Assessing Environmental Flow Requirements and Trade-offs:
For the Lower Zambezi River and Delta, Mozambique
The Zambezi Delta is vital to Mozambique’s national economy and is a Wetland of International Importance. Large dams in the Zambezi catchment have substantially altered the magnitude, timing, duration, and frequency of flooding events in the delta, resulting in adverse ecological and socio-economic changes. We evaluated conflicts/trade-offs among various water uses and the potential for improving delta conditions through environmental flow releases from Cahora Bassa Dam, using the downstream response to imposed flow transformations (Brown, C.A. and Joubert, A., 2003. Using multicriteria analysis to develop environmental flow scenarios for rivers targeted for water resource development.
Water SA, 29 (4), 365–374; King, J.M., Brown, C.A., and Sabet, H., 2003. A scenario-based holistic approach to environmental flow assessments for regulated rivers. Rivers Research and Applications, 19 (5–6), 619–640) model. Five variations in low flows, 18 alternatives for annual floods, and one extreme (1:5 year) flood were considered for a range of uses/concerns, including commercial and small-scale agriculture, estuarine ecology, coastal and freshwater fisheries,livestock, large mammals, waterbirds, vegetation, invasive species, natural resources, water quality, navigation, and groundwater recharge.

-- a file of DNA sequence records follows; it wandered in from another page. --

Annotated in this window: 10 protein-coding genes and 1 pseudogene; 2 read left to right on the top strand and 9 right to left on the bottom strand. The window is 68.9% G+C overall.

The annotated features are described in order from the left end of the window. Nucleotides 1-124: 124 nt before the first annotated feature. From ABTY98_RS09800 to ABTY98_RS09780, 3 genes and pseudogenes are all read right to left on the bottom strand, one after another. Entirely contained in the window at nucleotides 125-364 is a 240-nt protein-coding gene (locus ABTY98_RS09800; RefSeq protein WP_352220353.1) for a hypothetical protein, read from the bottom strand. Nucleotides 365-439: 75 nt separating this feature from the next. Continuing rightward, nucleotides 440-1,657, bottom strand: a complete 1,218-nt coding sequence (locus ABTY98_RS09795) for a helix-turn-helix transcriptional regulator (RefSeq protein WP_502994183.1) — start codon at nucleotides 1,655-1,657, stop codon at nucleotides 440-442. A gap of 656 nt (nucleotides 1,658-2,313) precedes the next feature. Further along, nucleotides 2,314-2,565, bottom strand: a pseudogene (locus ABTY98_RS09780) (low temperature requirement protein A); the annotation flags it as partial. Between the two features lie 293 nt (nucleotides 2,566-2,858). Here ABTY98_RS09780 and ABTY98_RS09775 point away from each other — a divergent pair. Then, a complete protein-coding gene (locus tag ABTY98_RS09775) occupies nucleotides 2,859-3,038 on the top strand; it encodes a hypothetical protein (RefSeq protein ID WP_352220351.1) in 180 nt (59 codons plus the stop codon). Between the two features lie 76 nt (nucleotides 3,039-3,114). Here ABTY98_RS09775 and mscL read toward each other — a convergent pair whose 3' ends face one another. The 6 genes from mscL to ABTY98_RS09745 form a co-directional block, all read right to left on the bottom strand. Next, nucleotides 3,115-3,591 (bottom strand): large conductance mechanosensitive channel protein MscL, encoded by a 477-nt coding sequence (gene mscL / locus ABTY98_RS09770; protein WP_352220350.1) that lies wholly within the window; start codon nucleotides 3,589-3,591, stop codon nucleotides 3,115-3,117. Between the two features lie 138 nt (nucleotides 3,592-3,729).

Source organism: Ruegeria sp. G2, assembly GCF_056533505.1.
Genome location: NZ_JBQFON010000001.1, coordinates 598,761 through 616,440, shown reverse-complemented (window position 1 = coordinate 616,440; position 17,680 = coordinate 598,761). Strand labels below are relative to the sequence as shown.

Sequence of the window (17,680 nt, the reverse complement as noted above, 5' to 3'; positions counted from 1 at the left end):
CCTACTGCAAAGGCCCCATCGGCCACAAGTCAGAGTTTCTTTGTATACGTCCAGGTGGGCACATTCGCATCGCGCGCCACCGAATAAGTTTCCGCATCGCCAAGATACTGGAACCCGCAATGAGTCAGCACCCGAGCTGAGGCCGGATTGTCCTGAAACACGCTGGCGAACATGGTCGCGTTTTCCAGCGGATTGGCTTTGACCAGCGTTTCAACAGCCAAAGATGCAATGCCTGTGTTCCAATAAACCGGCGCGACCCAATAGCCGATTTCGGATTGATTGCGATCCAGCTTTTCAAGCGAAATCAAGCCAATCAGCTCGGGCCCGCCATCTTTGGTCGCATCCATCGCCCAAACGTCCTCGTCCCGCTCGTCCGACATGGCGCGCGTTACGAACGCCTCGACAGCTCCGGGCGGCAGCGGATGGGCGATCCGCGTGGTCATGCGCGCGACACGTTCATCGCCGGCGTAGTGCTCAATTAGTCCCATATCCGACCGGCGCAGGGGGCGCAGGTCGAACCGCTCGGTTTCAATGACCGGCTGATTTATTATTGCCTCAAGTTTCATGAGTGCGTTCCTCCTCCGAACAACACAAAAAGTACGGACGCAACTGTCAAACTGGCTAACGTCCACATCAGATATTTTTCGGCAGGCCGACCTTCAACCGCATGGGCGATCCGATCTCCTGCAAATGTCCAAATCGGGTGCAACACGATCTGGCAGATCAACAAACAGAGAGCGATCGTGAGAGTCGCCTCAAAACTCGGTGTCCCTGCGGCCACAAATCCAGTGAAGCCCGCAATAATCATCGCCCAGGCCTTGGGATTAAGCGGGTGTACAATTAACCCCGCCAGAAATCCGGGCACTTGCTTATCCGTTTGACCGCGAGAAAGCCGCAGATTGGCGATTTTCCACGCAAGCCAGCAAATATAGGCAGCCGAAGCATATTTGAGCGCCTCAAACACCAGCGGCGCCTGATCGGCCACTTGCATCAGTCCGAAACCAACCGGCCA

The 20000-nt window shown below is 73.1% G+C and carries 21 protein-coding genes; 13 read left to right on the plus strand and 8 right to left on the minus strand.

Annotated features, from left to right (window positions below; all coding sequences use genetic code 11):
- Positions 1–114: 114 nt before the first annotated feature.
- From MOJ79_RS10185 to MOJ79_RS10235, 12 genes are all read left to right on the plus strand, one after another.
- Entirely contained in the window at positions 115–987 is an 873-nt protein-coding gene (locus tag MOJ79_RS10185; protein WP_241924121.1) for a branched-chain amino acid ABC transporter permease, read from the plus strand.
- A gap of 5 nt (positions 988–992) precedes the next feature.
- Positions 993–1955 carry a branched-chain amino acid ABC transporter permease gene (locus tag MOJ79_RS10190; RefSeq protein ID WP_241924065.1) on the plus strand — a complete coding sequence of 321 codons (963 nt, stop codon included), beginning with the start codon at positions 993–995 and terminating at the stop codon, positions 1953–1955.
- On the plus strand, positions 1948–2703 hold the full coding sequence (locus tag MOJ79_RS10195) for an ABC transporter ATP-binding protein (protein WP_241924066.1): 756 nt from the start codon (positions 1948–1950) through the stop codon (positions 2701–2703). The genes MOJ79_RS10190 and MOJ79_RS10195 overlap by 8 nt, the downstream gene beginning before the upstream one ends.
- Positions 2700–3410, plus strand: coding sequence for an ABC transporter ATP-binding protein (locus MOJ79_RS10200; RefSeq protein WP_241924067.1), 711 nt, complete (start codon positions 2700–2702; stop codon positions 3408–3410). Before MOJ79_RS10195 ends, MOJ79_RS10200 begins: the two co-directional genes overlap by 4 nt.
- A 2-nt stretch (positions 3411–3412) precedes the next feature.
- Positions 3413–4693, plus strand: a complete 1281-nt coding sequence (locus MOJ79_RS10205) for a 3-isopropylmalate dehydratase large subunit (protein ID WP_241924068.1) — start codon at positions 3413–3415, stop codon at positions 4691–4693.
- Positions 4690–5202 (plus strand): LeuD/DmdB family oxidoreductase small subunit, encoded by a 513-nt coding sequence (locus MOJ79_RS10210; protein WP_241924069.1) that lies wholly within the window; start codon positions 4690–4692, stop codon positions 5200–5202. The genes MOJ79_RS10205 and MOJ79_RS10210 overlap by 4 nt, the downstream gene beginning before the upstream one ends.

The study revealed minimal trade-offs among different uses with regard to reinstating environmental flows.